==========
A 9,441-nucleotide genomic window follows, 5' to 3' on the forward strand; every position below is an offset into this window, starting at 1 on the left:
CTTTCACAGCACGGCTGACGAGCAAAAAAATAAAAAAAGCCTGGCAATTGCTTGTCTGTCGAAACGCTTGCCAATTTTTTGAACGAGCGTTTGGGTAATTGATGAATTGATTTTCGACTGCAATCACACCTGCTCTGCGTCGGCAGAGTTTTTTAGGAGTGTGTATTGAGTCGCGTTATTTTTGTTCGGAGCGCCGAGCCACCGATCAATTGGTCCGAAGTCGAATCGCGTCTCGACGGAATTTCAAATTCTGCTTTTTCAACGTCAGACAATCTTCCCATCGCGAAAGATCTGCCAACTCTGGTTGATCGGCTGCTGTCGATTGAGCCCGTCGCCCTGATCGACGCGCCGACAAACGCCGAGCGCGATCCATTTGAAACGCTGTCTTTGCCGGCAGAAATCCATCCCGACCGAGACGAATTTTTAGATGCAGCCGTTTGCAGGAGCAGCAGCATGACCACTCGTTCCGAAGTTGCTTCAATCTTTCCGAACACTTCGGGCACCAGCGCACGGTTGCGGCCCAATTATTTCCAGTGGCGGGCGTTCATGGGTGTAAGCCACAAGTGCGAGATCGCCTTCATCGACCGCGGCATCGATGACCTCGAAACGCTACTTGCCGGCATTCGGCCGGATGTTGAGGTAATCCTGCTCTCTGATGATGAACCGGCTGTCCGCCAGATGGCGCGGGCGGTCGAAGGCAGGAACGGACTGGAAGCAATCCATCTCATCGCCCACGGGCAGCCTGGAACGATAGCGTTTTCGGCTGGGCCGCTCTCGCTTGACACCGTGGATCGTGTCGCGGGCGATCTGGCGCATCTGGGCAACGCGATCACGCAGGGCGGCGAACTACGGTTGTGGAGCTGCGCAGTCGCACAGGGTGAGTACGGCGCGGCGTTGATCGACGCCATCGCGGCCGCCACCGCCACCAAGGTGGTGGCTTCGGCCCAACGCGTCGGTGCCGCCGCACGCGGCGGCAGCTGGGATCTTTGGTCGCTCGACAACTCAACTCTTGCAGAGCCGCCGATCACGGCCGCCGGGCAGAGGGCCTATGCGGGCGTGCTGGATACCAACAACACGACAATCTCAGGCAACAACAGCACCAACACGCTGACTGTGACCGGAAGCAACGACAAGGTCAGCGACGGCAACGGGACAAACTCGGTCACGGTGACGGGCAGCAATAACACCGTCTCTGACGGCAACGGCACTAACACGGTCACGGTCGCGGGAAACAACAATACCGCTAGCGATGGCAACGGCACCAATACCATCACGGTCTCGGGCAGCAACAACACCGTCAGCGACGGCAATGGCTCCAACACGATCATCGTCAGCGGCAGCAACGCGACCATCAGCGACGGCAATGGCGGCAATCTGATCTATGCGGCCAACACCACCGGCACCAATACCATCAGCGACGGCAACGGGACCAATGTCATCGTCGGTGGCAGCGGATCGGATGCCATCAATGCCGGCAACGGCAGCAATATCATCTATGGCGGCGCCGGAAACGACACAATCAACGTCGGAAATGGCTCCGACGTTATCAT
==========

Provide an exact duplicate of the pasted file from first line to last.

A 9,441-nucleotide genomic window follows, 5' to 3' on the forward strand; every position below is an offset into this window, starting at 1 on the left:
CTTTCACAGCACGGCTGACGAGCAAAAAAATAAAAAAAGCCTGGCAATTGCTTGTCTGTCGAAACGCTTGCCAATTTTTTGAACGAGCGTTTGGGTAATTGATGAATTGATTTTCGACTGCAATCACACCTGCTCTGCGTCGGCAGAGTTTTTTAGGAGTGTGTATTGAGTCGCGTTATTTTTGTTCGGAGCGCCGAGCCACCGATCAATTGGTCCGAAGTCGAATCGCGTCTCGACGGAATTTCAAATTCTGCTTTTTCAACGTCAGACAATCTTCCCATCGCGAAAGATCTGCCAACTCTGGTTGATCGGCTGCTGTCGATTGAGCCCGTCGCCCTGATCGACGCGCCGACAAACGCCGAGCGCGATCCATTTGAAACGCTGTCTTTGCCGGCAGAAATCCATCCCGACCGAGACGAATTTTTAGATGCAGCCGTTTGCAGGAGCAGCAGCATGACCACTCGTTCCGAAGTTGCTTCAATCTTTCCGAACACTTCGGGCACCAGCGCACGGTTGCGGCCCAATTATTTCCAGTGGCGGGCGTTCATGGGTGTAAGCCACAAGTGCGAGATCGCCTTCATCGACCGCGGCATCGATGACCTCGAAACGCTACTTGCCGGCATTCGGCCGGATGTTGAGGTAATCCTGCTCTCTGATGATGAACCGGCTGTCCGCCAGATGGCGCGGGCGGTCGAAGGCAGGAACGGACTGGAAGCAATCCATCTCATCGCCCACGGGCAGCCTGGAACGATAGCGTTTTCGGCTGGGCCGCTCTCGCTTGACACCGTGGATCGTGTCGCGGGCGATCTGGCGCATCTGGGCAACGCGATCACGCAGGGCGGCGAACTACGGTTGTGGAGCTGCGCAGTCGCACAGGGTGAGTACGGCGCGGCGTTGATCGACGCCATCGCGGCCGCCACCGCCACCAAGGTGGTGGCTTCGGCCCAACGCGTCGGTGCCGCCGCACGCGGCGGCAGCTGGGATCTTTGGTCGCTCGACAACTCAACTCTTGCAGAGCCGCCGATCACGGCCGCCGGGCAGAGGGCCTATGCGGGCGTGCTGGATACCAACAACACGACAATCTCAGGCAACAACAGCACCAACACGCTGACTGTGACCGGAAGCAACGACAAGGTCAGCGACGGCAACGGGACAAACTCGGTCACGGTGACGGGCAGCAATAACACCGTCTCTGACGGCAACGGCACTAACACGGTCACGGTCGCGGGAAACAACAATACCGCTAGCGATGGCAACGGCACCAATACCATCACGGTCTCGGGCAGCAACAACACCGTCAGCGACGGCAATGGCTCCAACACGATCATCGTCAGCGGCAGCAACGCGACCATCAGCGACGGCAATGGCGGCAATCTGATCTATGCGGCCAACACCACCGGCACCAATACCATCAGCGACGGCAACGGGACCAATGTCATCGTCGGTGGCAGCGGATCGGATGCCATCAATGCCGGCAACGGCAGCAATATCATCTATGGCGGCGCCGGAAACGACACAATCAACGTCGGAAATGGCTCCGACGTTATCAT